She learned of Murray for the first time while working for the Center for Documentary Studies, a nonprofit affiliate at Duke University, where she was responsible for a program called Community Stories.
The program taught middle-schoolers how to conduct oral histories, interviews and use photography to tell the stories of their own communities. They spoke with senior citizens about topics like civil rights history, culture and faith.
Her work with Community Stories took her to southwest central Durham, where Murray grew up. A colleague recommended she read Murray’s “Proud Shoes: The Story of an American Family” to better understand a part of the West End’s neighborhood history. The book, published in 1956, tells the story of Murray’s maternal grandparents.
Jackson noticed that Lau connected with Murray through the book.
“I remember buying ‘Proud Shoes’ years ago, and I read it. It didn’t do anything for me,” Jackson recalled. “But Barbara picked that book up and it just resonated with her in a way that made her want to do something about it.”
Lau can point to a page in the book — page 62 — where a quote from Murray became more than words on a page.
“It has taken me almost a lifetime to discover that true emancipation lies in the acceptance of the whole past, in deriving strength from all my roots, in facing up to the degradation as well as the dignity of my ancestors,” Murray wrote.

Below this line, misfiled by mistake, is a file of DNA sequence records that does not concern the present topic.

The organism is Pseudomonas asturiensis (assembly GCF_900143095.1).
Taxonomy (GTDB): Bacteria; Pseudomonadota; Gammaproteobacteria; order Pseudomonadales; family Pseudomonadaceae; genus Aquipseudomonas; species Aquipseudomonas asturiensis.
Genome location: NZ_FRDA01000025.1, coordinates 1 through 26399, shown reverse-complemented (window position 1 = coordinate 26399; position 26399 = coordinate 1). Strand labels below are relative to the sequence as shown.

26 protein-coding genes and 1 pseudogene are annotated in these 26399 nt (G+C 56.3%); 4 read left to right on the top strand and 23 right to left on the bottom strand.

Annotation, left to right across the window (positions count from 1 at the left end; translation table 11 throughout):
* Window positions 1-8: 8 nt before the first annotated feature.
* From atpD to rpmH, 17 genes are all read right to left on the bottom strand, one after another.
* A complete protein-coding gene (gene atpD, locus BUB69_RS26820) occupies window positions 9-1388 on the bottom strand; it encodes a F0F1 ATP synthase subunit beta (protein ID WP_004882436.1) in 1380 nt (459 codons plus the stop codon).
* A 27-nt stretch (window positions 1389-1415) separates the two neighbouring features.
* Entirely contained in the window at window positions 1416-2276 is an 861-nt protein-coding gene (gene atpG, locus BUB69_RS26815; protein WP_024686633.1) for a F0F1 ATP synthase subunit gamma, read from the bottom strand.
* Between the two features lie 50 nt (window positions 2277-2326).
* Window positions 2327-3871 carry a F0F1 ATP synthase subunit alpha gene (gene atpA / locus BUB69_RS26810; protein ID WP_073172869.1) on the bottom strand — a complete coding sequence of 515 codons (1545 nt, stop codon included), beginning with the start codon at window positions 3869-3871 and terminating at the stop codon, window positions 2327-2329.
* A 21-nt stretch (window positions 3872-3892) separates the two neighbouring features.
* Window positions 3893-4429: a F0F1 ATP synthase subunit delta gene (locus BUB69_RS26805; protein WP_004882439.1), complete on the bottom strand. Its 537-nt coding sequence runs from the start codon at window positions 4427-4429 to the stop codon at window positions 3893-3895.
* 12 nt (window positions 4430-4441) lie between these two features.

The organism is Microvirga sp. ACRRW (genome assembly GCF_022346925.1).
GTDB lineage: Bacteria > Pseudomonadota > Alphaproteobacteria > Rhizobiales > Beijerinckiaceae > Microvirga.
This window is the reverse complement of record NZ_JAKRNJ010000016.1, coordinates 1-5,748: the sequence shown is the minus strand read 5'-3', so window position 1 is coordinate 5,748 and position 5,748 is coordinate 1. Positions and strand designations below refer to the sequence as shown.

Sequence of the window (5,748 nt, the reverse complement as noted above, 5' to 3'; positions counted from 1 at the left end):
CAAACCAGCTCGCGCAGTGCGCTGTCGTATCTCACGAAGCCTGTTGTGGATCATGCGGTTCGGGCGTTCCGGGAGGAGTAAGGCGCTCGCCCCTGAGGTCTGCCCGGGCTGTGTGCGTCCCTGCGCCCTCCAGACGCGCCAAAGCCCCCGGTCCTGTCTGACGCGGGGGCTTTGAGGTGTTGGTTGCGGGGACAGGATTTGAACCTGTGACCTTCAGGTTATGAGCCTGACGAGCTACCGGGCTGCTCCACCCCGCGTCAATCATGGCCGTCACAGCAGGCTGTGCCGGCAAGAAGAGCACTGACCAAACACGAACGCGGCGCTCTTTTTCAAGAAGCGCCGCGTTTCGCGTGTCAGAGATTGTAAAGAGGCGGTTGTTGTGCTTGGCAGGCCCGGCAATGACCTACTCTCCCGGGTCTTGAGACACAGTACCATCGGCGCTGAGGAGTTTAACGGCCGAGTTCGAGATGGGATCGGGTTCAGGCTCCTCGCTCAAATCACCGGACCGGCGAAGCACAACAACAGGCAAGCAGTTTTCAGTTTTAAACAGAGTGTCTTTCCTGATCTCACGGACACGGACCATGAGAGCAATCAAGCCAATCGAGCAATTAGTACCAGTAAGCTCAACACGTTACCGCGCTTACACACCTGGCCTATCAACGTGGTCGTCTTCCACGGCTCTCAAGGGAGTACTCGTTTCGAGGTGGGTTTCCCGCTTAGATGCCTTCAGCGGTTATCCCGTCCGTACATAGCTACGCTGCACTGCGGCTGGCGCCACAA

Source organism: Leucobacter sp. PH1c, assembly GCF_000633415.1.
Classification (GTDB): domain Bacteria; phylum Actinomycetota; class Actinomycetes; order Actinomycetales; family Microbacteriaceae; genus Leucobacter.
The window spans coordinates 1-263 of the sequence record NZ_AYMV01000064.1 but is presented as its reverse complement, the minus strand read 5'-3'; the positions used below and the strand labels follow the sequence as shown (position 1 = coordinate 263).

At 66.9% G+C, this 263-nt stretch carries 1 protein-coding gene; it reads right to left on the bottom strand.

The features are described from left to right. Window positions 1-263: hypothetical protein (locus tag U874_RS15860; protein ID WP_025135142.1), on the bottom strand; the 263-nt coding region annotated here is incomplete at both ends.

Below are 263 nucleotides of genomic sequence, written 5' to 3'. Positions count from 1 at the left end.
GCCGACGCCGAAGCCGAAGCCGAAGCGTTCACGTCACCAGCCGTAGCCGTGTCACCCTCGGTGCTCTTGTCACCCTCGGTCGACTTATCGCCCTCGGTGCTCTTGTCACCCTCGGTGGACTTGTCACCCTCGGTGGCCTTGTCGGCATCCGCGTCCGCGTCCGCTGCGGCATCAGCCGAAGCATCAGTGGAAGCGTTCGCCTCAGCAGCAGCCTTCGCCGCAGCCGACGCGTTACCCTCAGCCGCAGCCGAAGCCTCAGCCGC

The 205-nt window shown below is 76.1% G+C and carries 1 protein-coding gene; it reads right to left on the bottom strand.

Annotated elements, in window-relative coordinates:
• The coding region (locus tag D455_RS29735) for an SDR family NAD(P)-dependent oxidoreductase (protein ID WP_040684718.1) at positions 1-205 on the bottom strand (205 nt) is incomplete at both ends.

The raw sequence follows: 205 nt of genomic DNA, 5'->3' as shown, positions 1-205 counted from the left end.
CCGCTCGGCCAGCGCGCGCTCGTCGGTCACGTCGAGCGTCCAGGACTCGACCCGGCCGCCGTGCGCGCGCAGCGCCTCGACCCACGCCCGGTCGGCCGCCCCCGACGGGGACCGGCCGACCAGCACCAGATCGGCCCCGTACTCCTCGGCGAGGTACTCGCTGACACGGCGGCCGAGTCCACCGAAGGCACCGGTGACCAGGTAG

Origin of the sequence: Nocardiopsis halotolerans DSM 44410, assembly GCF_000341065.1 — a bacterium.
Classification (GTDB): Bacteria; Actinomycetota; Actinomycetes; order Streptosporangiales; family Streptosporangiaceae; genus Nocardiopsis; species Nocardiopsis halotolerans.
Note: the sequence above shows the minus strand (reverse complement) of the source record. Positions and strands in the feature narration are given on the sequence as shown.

Lau called the quote “incredibly transformational.”
“If I could sort of scale that up from what Pauli was talking about on the personal to the community level, I thought that I could really make some community change,” Lau said.
Beyond Murray’s words and motivations, Lau found herself relating to how Murray explored her sexuality. Both Murray and Lau were in relationships with men at one point but ultimately ended up with women.
In 2007, Lau began working with her colleagues at the Center for Documentary Studies on a public art project. They collaborated with artist Brett Cook, who incorporates community input in the places where his murals are painted. After a two-year period, five of the 14 murals Cook created in southwest central Durham were of Murray.
But Lau was not done with Murray yet, and she found a partner to help her in Mayme Webb-Bledsoe, who was just as passionate about Murray and community preservation as she was.
Webb-Bledsoe, a Durham native, grew up in the West End neighborhood. Her mother knew Murray in the neighborhood and at Lyon Park Elementary School.
“It was a close-knit community, and Pauli would go to the classes that Ms. Dane [Murray’s aunt] taught, at the time my mother and her sisters were in school,” Webb-Bledsoe said.
Lau and Webb-Bledsoe crossed paths through their community nonprofit work. Webb-Bledsoe oversaw the programming of the former Lyon Park Elementary School, which became the Community Family Life & Recreation Center at Lyon Park in 2002.